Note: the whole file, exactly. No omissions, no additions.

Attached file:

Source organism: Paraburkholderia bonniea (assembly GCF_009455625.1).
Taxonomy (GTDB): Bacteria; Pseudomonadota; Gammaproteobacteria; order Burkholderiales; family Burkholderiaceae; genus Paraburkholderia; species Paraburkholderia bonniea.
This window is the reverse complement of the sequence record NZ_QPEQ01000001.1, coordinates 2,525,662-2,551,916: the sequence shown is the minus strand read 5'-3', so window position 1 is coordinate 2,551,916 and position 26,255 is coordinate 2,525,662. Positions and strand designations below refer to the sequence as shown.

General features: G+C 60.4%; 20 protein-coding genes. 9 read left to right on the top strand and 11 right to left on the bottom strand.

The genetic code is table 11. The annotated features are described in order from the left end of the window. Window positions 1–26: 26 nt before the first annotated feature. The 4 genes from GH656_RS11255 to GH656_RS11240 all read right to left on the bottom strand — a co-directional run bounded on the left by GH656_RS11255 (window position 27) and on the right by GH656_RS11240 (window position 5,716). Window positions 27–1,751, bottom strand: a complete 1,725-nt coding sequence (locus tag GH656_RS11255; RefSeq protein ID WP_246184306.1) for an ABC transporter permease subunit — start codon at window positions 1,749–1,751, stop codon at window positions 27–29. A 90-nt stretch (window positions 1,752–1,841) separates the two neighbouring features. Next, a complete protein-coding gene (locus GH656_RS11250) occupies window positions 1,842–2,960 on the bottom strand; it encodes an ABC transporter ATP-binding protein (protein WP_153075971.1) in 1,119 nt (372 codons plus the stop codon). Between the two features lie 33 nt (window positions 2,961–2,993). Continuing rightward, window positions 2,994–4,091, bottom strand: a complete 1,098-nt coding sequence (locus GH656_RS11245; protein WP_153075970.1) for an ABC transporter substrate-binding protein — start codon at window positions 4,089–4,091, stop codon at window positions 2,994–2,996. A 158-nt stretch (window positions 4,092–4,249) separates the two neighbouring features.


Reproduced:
Source organism: Paraburkholderia bonniea (assembly GCF_009455625.1).
Taxonomy (GTDB): Bacteria; Pseudomonadota; Gammaproteobacteria; order Burkholderiales; family Burkholderiaceae; genus Paraburkholderia; species Paraburkholderia bonniea.
This window is the reverse complement of the sequence record NZ_QPEQ01000001.1, coordinates 2,525,662-2,551,916: the sequence shown is the minus strand read 5'-3', so window position 1 is coordinate 2,551,916 and position 26,255 is coordinate 2,525,662. Positions and strand designations below refer to the sequence as shown.

General features: G+C 60.4%; 20 protein-coding genes. 9 read left to right on the top strand and 11 right to left on the bottom strand.

The genetic code is table 11. The annotated features are described in order from the left end of the window. Window positions 1–26: 26 nt before the first annotated feature. The 4 genes from GH656_RS11255 to GH656_RS11240 all read right to left on the bottom strand — a co-directional run bounded on the left by GH656_RS11255 (window position 27) and on the right by GH656_RS11240 (window position 5,716). Window positions 27–1,751, bottom strand: a complete 1,725-nt coding sequence (locus tag GH656_RS11255; RefSeq protein ID WP_246184306.1) for an ABC transporter permease subunit — start codon at window positions 1,749–1,751, stop codon at window positions 27–29. A 90-nt stretch (window positions 1,752–1,841) separates the two neighbouring features. Next, a complete protein-coding gene (locus GH656_RS11250) occupies window positions 1,842–2,960 on the bottom strand; it encodes an ABC transporter ATP-binding protein (protein WP_153075971.1) in 1,119 nt (372 codons plus the stop codon). Between the two features lie 33 nt (window positions 2,961–2,993). Continuing rightward, window positions 2,994–4,091, bottom strand: a complete 1,098-nt coding sequence (locus GH656_RS11245; protein WP_153075970.1) for an ABC transporter substrate-binding protein — start codon at window positions 4,089–4,091, stop codon at window positions 2,994–2,996. A 158-nt stretch (window positions 4,092–4,249) separates the two neighbouring features.